Friday, December 15

Information Revolution And New Media

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A revolution is a rupture; a qualitative change from old to new, wherein new forces and new objective conditions supersedes the existing system or order. The Information or Communication Revolution can fit into this description.  Information revolution started when qualitative changes in society resulted from the impacts of the new emerging communication technologies replacing the old systems and social forces.  A shift in the productive forces of society has emerged; information workers now dominate the productive sphere.  This basic condition on social change can be attributed to the communication revolution that has occurred and is still occurring.  A new pattern in people’s way of life is also emerging and new trends in information flow are now in place.

Information Society is an individualized and demassified society. Due to the high technological advances in information flow, people can now choose which information to get or to discard.  People’s lives now depend mainly on getting and putting across information that can be used by an individual or a group.  The communication revolution that happened gave birth to an information society where the driving force of social dynamics are producing, processing, and distributing information, and producing and distributing information technology.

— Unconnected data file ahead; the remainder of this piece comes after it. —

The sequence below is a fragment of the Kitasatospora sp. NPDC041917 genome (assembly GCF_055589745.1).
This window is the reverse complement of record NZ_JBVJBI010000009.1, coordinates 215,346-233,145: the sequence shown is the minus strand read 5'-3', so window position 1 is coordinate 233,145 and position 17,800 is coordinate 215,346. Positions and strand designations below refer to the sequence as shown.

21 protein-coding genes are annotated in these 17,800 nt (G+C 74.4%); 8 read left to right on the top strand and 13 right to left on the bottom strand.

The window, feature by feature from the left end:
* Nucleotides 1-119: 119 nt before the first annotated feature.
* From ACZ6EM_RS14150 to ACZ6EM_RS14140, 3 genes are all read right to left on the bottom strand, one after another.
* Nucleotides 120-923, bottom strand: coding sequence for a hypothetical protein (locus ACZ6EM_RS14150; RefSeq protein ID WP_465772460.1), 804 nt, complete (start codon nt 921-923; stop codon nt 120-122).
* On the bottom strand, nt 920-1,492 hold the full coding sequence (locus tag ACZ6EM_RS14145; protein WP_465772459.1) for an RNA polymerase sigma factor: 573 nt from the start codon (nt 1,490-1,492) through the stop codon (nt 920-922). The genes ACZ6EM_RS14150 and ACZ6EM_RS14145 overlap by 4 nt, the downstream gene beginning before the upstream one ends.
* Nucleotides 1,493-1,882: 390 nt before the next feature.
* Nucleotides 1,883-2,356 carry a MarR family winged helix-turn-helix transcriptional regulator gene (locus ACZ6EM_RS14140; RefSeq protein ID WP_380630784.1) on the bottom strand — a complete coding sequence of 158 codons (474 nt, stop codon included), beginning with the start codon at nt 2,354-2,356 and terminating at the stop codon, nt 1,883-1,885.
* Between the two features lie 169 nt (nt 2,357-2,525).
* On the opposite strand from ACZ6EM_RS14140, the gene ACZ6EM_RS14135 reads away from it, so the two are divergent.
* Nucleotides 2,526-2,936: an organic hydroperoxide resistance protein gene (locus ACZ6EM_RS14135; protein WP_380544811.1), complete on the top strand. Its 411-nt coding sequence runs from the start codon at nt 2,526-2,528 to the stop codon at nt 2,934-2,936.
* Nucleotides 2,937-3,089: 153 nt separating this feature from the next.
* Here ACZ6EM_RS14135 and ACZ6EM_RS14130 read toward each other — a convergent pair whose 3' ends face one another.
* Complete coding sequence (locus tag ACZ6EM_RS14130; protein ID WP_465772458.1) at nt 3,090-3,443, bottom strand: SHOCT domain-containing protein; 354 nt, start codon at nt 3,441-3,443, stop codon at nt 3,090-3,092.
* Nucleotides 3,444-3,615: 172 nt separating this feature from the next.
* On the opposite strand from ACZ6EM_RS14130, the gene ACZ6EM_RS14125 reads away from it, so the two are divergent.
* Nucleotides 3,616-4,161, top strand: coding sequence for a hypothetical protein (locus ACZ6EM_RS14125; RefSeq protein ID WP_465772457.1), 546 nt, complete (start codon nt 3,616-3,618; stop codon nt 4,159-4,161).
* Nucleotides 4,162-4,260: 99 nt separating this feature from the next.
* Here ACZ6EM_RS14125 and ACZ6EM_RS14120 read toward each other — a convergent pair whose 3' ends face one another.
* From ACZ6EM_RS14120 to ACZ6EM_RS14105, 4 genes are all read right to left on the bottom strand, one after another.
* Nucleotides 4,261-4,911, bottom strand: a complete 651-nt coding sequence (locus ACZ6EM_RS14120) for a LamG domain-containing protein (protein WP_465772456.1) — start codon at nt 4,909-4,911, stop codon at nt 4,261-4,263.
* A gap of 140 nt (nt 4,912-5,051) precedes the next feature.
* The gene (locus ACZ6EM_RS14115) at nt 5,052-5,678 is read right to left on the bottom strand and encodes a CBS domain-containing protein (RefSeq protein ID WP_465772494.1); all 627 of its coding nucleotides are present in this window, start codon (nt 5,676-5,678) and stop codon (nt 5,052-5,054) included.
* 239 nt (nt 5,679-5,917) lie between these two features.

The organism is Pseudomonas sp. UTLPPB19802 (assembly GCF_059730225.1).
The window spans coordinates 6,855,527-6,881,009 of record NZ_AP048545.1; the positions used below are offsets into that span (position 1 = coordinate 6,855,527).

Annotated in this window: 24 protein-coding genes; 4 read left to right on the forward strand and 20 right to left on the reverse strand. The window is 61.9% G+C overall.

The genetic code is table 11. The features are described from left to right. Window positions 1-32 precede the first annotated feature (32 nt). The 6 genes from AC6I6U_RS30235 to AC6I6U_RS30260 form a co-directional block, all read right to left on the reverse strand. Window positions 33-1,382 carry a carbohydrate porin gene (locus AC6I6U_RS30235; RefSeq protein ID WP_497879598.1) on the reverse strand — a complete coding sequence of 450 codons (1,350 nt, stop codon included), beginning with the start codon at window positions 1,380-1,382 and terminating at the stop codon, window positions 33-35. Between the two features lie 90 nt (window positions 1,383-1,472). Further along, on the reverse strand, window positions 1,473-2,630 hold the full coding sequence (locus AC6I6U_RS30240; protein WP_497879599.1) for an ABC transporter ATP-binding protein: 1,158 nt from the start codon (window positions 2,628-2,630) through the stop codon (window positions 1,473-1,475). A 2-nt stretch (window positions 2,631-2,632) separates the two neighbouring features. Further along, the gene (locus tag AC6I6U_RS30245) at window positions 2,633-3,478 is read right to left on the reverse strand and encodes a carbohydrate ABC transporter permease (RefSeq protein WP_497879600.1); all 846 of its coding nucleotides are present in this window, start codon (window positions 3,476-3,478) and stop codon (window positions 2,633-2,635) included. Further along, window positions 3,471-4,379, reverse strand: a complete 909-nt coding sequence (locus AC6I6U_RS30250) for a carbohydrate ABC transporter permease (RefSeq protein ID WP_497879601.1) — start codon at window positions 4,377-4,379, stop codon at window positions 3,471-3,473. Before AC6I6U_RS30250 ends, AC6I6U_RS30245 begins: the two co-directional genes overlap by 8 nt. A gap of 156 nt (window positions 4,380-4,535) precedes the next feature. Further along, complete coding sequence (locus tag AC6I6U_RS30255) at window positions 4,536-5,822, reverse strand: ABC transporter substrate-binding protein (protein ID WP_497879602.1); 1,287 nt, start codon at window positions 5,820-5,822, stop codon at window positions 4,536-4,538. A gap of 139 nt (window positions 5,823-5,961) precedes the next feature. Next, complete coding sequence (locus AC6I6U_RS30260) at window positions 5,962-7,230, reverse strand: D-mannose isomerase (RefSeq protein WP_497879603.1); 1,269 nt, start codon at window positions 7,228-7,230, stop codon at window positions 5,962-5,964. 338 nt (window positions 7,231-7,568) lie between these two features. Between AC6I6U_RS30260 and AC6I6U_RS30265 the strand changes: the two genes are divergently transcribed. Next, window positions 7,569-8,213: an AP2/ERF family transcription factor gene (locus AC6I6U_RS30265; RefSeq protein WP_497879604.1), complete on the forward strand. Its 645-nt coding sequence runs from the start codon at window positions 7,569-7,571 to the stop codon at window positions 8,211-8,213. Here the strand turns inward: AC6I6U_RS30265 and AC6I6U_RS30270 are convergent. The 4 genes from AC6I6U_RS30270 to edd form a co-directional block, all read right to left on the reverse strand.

A new media has emerged alongside the old media.  New Media are the resultant technologies of new communication technologies.  New media are interactive, demassified or individualized, and asynchronous.  Old media is mass-based media, its flow is from one (few) to many and people or individuals do not have the power to control the information flow.

Examples of New Media are computers, cable television, satellite communications, teleconferencing, teletexts and videotexts; these media give the individual greater power in real-time feedback mechanism, control of information, and greater coverage on a wide range of information.  The Old Media like newspapers, television, and radio, give little leeway for consumers to interact, and information is an “as-is-where-is” basis.  The one-way information flow diminishes the power of individuals to control the media.

It is clear therefore, that in the Information Revolution and Society, individuals can create, produce, distribute and choose when, where, and what information they can utilize, giving them more power in the process of generating knowledge and reproducing the productive aspect of society.


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